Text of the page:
Epic Games announced today that it will not distribute its massively popular game Fortnite on Android through Google’s Play Store marketplace. Instead, the company plans to directly distribute the software to players through the official Fortnite website, where Android users can download a Fortnite Installer program to install the game on compatible devices. The news confirms reports from earlier this week that Epic would bypass Google for the Android launch of the game.
There is no concrete release date yet for the Android version of Fortnite, but rumors circulating suggest the game’s release will be tied to the upcoming Samsung Galaxy Note 9 launch. Epic declined to comment on the game’s release date or any partnership plans with Samsung.
Regardless, the announcement marks a bold departure from the widespread industry practice of using mobile operating system makers like Apple and Google for app distribution. For Fortnite on iOS, Epic decided to distribute the game on the App Store, most likely because it had no other method of getting iPhone users to easily download the software. (Apple, unlike Google, does not allow iOS users to download apps that are not first approved by its internal review processes and distributed through its proprietary marketplace.) With Google and its more open platform, Epic can get away with distributing the app itself.
CEO Tim Sweeney says the primary motivation here is twofold. Epic wants to maintain its direct relationship with consumers. (The company currently distributes Fortnite on PC through its own Epic Games Launcher, instead of using Valve’s popular Steam platform.)
“Epic wants to have a direct relationship with our customers on all platforms where that’s possible,” Sweeney told The Verge over email. “The great thing about the Internet and the digital revolution is that this is possible, now that physical storefronts and middlemen distributors are no longer required.”
The second reason is financial: Epic does not want to pay Google’s 30 percent cut, especially considering the entire game is funded through in-app purchases. “The 30 percent store tax is a high cost in a world where game developers’ 70 percent must cover all the cost of developing, operating, and supporting their games,” Sweeney says. “There’s a rationale for this on console where there’s enormous investment in hardware, often sold below cost, and marketing campaigns in broad partnership with publishers.”
But on mobile platforms that are open, like Android, “30 percent is disproportionate to the cost of the services these stores perform, such as payment processing, download bandwidth, and customer service,” he says. Sweeney adds that Epic is “intimately familiar with these costs” from its direct distribution of Fortnite on Mac and PC.
Fortnite on iOS made $15 million in its first three weeks on the market, so it’s reasonable to assume the mobile version of the game is a sizable source of revenue for Epic. Last month, the company also reduced the revenue cut it takes from developers who use its Unreal Engine software, in part because of the ongoing financial success of Fortnite.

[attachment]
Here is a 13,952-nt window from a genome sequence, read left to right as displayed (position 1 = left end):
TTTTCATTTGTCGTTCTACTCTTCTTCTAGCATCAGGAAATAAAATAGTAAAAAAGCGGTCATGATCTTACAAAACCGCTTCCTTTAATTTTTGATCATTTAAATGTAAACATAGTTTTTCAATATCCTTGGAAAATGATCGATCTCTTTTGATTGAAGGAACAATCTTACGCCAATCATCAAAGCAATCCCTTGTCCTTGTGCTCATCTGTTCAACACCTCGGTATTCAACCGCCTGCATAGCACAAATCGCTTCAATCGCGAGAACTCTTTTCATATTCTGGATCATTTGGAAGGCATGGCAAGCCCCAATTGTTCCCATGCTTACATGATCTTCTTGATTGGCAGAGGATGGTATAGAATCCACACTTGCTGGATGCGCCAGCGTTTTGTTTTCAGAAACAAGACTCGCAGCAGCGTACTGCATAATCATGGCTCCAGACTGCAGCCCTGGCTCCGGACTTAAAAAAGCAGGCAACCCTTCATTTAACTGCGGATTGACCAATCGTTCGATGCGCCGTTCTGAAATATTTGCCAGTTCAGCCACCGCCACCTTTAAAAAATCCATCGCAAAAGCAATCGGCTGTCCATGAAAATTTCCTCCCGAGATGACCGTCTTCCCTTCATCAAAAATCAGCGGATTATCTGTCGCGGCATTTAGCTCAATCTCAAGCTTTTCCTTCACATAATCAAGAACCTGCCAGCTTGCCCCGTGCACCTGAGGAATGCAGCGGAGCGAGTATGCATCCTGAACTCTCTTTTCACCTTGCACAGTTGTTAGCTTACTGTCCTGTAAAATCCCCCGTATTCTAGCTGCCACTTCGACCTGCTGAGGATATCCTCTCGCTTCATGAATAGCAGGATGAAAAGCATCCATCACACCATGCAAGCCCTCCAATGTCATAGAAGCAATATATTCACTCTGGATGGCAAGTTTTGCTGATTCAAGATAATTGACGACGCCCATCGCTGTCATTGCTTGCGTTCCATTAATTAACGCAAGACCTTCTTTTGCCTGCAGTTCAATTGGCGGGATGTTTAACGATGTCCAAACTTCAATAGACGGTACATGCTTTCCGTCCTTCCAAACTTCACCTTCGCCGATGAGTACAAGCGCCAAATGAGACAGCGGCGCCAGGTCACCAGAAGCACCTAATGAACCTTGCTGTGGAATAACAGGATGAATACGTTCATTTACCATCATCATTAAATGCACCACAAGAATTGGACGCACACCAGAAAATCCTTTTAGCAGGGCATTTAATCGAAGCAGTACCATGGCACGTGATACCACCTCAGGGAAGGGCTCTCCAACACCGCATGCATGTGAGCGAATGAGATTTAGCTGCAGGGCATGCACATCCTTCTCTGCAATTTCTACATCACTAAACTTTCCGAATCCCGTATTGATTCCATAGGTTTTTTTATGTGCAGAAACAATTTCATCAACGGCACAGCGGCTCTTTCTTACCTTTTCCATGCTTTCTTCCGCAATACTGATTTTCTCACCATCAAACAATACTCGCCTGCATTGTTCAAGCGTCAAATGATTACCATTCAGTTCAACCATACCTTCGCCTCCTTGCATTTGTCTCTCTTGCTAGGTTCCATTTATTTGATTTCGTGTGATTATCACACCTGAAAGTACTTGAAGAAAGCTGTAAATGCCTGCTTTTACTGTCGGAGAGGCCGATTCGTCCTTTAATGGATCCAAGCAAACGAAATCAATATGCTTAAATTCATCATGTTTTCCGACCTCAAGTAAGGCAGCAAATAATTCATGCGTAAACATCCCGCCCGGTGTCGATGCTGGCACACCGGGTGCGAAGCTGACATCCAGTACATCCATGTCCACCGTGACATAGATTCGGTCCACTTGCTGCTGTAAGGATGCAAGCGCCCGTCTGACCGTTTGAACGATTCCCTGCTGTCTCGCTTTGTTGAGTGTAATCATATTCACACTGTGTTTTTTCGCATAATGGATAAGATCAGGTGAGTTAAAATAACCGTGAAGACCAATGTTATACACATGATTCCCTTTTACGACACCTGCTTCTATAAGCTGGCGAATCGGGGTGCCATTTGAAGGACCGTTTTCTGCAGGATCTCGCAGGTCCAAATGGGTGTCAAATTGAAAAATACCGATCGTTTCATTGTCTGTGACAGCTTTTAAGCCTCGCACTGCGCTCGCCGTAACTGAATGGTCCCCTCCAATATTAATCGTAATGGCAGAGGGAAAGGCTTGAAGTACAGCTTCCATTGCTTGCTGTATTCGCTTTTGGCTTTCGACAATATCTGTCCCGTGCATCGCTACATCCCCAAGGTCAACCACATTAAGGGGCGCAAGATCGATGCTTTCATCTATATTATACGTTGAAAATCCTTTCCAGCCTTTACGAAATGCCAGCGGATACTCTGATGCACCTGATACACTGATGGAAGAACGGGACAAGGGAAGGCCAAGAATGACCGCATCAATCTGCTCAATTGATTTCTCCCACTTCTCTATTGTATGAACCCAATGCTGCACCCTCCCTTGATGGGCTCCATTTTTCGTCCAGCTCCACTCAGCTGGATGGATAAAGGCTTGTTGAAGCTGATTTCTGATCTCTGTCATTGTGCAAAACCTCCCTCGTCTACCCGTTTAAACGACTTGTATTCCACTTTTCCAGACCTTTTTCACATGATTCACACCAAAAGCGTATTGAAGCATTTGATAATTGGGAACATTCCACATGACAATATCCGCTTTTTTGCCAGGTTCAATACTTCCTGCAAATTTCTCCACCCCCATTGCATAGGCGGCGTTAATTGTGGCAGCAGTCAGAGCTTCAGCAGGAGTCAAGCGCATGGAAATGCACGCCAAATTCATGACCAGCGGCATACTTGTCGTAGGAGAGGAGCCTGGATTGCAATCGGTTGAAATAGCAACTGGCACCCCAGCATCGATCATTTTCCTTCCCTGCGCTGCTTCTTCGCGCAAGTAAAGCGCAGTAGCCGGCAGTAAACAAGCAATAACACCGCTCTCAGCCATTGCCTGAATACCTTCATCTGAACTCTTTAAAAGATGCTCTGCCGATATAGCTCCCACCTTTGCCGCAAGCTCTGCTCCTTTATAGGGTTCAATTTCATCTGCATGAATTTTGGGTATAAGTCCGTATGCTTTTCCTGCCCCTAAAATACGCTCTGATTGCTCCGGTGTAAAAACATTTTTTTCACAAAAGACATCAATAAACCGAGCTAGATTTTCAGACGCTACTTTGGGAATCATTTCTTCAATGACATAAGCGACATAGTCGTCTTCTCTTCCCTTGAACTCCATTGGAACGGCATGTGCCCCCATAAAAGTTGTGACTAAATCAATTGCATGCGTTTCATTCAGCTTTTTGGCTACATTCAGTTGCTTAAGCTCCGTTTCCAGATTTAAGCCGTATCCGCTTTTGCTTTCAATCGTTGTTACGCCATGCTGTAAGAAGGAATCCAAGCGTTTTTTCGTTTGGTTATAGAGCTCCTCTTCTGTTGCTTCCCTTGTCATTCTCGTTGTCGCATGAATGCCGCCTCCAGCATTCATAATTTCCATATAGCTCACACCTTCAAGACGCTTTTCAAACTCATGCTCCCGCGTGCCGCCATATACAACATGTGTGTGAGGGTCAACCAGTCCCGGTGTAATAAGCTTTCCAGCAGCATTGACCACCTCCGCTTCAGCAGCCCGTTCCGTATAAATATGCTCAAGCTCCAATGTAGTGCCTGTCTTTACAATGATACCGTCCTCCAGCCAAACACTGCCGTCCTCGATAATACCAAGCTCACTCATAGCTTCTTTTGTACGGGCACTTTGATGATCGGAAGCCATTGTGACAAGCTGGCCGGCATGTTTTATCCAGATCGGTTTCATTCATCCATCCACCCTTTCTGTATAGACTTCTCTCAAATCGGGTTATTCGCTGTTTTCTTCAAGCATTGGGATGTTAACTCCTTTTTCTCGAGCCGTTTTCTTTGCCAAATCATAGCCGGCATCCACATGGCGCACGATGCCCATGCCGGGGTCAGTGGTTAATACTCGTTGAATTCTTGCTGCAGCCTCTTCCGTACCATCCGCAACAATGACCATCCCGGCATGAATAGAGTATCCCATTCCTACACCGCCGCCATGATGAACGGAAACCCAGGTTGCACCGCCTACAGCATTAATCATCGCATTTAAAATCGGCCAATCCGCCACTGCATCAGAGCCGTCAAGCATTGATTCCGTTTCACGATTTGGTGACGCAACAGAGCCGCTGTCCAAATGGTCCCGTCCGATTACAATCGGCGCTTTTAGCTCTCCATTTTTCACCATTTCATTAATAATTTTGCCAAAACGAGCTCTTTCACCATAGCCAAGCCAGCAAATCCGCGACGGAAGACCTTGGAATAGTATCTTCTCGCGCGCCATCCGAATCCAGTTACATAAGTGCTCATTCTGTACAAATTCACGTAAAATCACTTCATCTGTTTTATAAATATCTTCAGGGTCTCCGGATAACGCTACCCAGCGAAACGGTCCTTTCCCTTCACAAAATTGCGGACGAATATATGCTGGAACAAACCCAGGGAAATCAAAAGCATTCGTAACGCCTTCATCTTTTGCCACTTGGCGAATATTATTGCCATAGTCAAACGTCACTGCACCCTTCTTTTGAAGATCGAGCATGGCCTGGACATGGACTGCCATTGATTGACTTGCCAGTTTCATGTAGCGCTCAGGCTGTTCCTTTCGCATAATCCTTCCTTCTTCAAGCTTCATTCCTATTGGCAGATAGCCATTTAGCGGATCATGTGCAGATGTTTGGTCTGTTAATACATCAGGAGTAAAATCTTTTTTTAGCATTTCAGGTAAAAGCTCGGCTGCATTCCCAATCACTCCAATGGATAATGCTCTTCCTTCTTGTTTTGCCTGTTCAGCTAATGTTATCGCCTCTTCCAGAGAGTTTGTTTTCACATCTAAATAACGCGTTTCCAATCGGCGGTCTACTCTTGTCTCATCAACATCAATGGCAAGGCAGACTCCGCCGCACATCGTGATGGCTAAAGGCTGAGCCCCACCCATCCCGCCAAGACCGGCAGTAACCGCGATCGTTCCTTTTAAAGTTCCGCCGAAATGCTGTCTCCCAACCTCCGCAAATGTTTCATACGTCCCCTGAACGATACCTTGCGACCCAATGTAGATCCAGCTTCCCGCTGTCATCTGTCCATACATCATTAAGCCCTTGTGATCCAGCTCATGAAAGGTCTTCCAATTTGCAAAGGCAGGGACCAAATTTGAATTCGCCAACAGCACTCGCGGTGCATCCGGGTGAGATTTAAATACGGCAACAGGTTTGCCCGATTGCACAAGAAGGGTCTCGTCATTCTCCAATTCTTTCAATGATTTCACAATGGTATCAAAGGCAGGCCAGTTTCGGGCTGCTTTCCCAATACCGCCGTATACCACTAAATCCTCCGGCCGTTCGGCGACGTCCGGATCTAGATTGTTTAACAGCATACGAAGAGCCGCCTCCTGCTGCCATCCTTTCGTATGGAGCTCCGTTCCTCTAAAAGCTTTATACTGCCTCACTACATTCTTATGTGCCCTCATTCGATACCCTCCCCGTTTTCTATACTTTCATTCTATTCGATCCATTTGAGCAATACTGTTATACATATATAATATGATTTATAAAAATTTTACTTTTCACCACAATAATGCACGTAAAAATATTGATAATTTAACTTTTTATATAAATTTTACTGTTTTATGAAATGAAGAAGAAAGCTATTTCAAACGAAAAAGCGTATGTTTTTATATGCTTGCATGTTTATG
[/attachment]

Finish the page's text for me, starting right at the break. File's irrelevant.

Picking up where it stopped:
Reasonably, there are some concerns about how exactly this will work, and whether it opens up Android users to any potential security or data privacy risks since running third-party software outside the Play Store involves removing certain protections on Android devices. Sweeney says he doesn’t see security as a big issue here. “Gamers have proven able to adopt safe software practices, and gaming has thrived on the open PC platform through many sources.” He cites marketplaces like Steam, Activision Blizzard’s Battle.net, and Riot Games’ League of Legends platform.
“We’re confident Android will be similarly successful,” Sweeney adds. “Most importantly, mobile operating systems increasingly provide robust, permissions-based security, enabling users to choose what each app is allowed to do: save files; access the microphone; access your contacts. In our view, this is the way all computer and smartphone platforms should provide security, rather than entrusting one monopoly app store as the arbiter of what software users are allowed to obtain.”
There are a number of open questions from here onward, principally how Google will respond. (The company was not immediately available for comment.) Furthermore, we don’t know how this will eventually impact availability in China. Sweeney says the initial Android launch of Fortnite will be worldwide excluding China, and he says Epic is currently working out a China launch for both iOS and Android.
“Because Google Play doesn’t operate in China, the whole China Android market is already served by other direct-to-customer software sources such as Tencent’s WeChat and the Xiaomi Store,” Sweeney says. He added that the company is “exploring various possibilities” for distributing Fortnite on other third-party app stores, but it has nothing to announce right now.
That said, Epic’s move here will surely have a big impact on what app makers decide to do in the future. Fortnite is popular enough — it has more than 125 million registered players as of June — that scores of Android users will likely download the game at launch, even if it requires a little bit more technical know-how than usual. And Epic has the industry clout and technological resources to go it alone in this regard, as it has been doing for years now on the PC platform.
Still, that Epic is making such an audacious move with the Android release of Fortnite, which will arguably be its most popular platform, is an eye-popping turn of events for an already unprecedented gaming narrative.